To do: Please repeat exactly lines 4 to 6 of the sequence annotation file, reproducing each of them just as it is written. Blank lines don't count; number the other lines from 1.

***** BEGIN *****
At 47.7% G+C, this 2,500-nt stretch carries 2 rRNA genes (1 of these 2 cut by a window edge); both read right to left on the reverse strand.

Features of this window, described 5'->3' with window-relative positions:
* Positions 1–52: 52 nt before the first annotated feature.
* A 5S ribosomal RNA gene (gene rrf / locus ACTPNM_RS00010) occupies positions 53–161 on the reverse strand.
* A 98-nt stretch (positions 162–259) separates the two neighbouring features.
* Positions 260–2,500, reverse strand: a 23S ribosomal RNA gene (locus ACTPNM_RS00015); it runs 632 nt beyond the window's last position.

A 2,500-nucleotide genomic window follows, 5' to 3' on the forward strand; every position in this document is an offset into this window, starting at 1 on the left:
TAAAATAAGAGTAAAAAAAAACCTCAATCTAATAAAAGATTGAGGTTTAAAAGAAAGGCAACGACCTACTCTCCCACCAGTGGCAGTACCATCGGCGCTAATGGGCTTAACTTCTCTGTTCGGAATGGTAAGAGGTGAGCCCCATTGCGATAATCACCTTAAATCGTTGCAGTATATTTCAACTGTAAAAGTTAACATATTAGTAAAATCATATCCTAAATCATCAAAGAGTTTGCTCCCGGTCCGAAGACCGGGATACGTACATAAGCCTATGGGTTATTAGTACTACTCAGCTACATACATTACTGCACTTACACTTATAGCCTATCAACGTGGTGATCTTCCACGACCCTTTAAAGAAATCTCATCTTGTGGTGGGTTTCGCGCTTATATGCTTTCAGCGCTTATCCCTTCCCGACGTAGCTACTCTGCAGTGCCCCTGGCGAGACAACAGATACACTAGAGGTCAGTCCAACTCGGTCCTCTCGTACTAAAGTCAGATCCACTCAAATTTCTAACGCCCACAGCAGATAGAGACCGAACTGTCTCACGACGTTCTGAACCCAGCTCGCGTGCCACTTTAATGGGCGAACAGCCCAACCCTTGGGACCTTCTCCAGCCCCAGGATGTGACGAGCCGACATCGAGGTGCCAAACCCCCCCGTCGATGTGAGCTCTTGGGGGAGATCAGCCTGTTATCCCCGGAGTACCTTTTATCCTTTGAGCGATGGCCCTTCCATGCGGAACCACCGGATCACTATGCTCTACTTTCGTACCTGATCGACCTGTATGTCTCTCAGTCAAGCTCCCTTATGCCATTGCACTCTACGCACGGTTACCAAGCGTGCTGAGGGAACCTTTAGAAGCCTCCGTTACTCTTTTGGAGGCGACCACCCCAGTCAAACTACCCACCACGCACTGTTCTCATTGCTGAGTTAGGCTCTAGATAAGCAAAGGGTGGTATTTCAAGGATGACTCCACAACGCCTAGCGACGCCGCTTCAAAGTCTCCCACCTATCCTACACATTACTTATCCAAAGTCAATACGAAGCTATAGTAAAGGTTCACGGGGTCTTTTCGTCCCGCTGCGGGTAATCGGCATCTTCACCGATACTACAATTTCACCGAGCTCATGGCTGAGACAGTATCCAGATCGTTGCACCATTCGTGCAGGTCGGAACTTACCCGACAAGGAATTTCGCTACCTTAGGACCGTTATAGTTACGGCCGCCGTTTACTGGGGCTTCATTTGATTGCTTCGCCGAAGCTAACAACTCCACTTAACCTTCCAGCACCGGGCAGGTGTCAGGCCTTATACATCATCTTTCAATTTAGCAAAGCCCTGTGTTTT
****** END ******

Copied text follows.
* A 5S ribosomal RNA gene (gene rrf / locus ACTPNM_RS00010) occupies positions 53–161 on the reverse strand.
* A 98-nt stretch (positions 162–259) separates the two neighbouring features.
* Positions 260–2,500, reverse strand: a 23S ribosomal RNA gene (locus ACTPNM_RS00015); it runs 632 nt beyond the window's last position.